“I will miss you too Glenn. Become a big star and make me proud.” She says pulling away, rising and picking up the duffel bag I failed to notice sitting by the door.

She gives me a slight wave and leaves. The hardest part was letting go, the easiest part was the relief of it being over. 

Assisted Living

Occasionally my grandmother will wrinkle her nose and wave her rippled hand in front of her face in disgust. You would think this is a common reaction to scratchy bed linens, yellowed window drapes and the sterile metal tray that holds her salisbury steak, instant mashed potatoes and corn that she was supposed to eat for supper that evening.  I always assumed it was the catheter and rinsed out bed pan that still held the odor from her morning meal.

But none of these things seemed to bother her. She was aware that this was, unfortunately, to be her life going forward and she accepted the fact that age deterioration pretty much puts you back to square one. It was a hard road for her though. She fought not to use a walker when she was sixty-seven and her hip gave out on her for good. She argued stanchly with the girl at the DMV when they refused to re-new her driver’s license when she was seventy-two.  And she gave up and moved to assisted living when we found her watering her front lawn in just her bra and undies, waving at the multiple cars passing by honking.  She thought I was my aunt that day, and my father her brother.  She told my father over and over what a disgrace my aunt was (elbowing towards me) to her and my grandfather and that they vowed never to speak to her again.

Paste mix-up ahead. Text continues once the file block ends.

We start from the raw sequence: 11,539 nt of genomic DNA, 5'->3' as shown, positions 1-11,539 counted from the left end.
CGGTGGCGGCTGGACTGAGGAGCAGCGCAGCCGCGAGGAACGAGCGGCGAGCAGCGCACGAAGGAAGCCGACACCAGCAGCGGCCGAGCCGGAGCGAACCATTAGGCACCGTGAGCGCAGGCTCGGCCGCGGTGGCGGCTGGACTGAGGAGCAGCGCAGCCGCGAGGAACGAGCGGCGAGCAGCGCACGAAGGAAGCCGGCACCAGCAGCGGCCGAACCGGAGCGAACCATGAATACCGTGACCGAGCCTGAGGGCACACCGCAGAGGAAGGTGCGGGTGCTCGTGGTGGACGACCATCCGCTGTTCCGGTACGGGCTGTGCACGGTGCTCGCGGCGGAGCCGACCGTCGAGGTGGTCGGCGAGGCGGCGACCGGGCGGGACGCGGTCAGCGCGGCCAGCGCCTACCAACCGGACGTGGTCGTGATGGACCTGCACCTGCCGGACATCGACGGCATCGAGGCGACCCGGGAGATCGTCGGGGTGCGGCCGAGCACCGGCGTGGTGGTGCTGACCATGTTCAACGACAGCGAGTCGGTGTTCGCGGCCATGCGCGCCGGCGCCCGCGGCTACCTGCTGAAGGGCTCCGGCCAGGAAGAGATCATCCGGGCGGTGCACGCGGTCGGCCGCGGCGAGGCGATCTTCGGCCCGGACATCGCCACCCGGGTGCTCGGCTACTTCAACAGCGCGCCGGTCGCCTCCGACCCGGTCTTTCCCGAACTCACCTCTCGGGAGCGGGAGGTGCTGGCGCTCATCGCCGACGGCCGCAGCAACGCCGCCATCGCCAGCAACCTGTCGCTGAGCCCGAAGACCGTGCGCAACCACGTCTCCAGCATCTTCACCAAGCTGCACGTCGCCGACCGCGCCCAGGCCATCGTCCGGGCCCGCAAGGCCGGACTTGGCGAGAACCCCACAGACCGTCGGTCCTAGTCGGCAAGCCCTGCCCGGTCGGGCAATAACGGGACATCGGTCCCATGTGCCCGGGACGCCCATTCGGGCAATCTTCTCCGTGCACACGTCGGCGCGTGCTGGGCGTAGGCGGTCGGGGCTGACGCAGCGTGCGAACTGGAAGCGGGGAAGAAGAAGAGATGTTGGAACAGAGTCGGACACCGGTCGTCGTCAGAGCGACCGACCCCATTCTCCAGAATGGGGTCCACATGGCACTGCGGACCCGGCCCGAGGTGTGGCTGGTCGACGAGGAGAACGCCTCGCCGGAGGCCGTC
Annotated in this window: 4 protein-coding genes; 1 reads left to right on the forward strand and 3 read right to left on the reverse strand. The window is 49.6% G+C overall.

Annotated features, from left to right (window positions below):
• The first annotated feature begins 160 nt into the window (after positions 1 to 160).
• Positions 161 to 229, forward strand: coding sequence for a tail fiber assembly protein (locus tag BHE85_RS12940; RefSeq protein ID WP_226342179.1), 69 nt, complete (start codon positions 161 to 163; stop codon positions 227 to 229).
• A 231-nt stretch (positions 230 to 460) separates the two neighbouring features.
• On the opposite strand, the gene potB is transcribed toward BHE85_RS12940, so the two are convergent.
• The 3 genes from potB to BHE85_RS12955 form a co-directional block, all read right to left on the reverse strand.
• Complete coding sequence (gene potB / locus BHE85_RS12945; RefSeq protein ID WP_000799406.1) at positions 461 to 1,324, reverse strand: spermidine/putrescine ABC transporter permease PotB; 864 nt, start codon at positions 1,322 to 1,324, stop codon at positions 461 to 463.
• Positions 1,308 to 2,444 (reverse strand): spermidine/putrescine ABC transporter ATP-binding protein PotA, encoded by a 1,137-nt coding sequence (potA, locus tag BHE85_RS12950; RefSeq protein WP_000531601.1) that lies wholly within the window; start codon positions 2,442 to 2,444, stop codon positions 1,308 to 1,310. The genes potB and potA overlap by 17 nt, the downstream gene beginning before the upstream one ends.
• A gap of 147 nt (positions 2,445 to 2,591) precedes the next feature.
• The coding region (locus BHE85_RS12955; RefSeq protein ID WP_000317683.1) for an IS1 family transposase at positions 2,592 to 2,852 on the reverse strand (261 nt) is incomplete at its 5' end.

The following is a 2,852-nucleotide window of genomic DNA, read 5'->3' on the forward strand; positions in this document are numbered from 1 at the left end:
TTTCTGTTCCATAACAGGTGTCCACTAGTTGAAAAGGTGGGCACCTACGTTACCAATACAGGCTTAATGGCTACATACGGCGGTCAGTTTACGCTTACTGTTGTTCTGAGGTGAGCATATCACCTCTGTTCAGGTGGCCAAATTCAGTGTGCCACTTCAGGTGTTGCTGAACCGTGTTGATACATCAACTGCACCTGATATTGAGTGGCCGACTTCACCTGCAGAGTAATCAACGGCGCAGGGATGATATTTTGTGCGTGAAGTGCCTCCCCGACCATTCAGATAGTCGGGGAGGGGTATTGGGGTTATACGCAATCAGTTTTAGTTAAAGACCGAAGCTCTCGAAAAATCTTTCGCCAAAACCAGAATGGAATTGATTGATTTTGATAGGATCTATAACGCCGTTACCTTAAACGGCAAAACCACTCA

Sundial Homes had two living styles for senior citizens to choose from, hospital room shared with another senior or assisted living on your own. My grandmother was placed in a small apartment like room that resembled a dorm except it had a tiny kitchenette and area for a loveseat and chair. She seemed to like her new home and commented to my invisible grandfather how lovely her china cabinet looked in the in corner next to his recliner.  No one was allowed to sit in my grandfather’s recliner because she feared he would be crushed to death. I was nervous leaving her alone talking to my grandfather’s ghost but father reassured me that this was best place for her and the staff would make sure she took her pills, got out to shop and sight see and most importantly, not get hurt.

Assisted living lasted approximately six months. The charge nurse called at 2:00am one night to tell my father that my grandmother snuck out her room and was seated on a barstool in the lobby having a conversation with nobody and was threatening bodily harm to the staff that approached her. Oh, she was also nude from the waist down.  They advised him that they subdued her with a shot of Chlorpromazine and that she was now asleep in her bed, but that he would need to come down in the morning to discuss her future arrangements.